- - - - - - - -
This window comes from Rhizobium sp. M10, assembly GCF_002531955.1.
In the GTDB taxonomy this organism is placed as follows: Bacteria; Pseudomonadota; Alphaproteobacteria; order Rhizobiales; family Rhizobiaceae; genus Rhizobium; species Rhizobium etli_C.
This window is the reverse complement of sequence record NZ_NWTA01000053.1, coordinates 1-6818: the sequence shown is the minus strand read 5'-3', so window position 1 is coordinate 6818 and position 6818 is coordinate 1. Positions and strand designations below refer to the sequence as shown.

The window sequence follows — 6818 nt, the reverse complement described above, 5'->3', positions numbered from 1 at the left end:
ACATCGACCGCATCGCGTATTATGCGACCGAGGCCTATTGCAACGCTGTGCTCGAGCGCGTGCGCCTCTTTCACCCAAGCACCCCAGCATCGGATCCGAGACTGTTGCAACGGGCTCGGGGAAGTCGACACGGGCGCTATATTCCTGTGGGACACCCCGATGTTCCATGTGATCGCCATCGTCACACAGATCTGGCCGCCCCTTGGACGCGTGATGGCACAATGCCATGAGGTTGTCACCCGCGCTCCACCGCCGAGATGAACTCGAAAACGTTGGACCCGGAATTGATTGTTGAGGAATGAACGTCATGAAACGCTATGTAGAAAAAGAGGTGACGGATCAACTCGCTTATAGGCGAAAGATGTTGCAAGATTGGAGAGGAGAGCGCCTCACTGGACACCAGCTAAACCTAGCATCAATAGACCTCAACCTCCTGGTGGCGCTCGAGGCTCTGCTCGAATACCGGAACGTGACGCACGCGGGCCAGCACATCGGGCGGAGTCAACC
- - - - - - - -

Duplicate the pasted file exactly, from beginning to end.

This window comes from Rhizobium sp. M10, assembly GCF_002531955.1.
In the GTDB taxonomy this organism is placed as follows: Bacteria; Pseudomonadota; Alphaproteobacteria; order Rhizobiales; family Rhizobiaceae; genus Rhizobium; species Rhizobium etli_C.
This window is the reverse complement of sequence record NZ_NWTA01000053.1, coordinates 1-6818: the sequence shown is the minus strand read 5'-3', so window position 1 is coordinate 6818 and position 6818 is coordinate 1. Positions and strand designations below refer to the sequence as shown.

The window sequence follows — 6818 nt, the reverse complement described above, 5'->3', positions numbered from 1 at the left end:
ACATCGACCGCATCGCGTATTATGCGACCGAGGCCTATTGCAACGCTGTGCTCGAGCGCGTGCGCCTCTTTCACCCAAGCACCCCAGCATCGGATCCGAGACTGTTGCAACGGGCTCGGGGAAGTCGACACGGGCGCTATATTCCTGTGGGACACCCCGATGTTCCATGTGATCGCCATCGTCACACAGATCTGGCCGCCCCTTGGACGCGTGATGGCACAATGCCATGAGGTTGTCACCCGCGCTCCACCGCCGAGATGAACTCGAAAACGTTGGACCCGGAATTGATTGTTGAGGAATGAACGTCATGAAACGCTATGTAGAAAAAGAGGTGACGGATCAACTCGCTTATAGGCGAAAGATGTTGCAAGATTGGAGAGGAGAGCGCCTCACTGGACACCAGCTAAACCTAGCATCAATAGACCTCAACCTCCTGGTGGCGCTCGAGGCTCTGCTCGAATACCGGAACGTGACGCACGCGGGCCAGCACATCGGGCGGAGTCAACC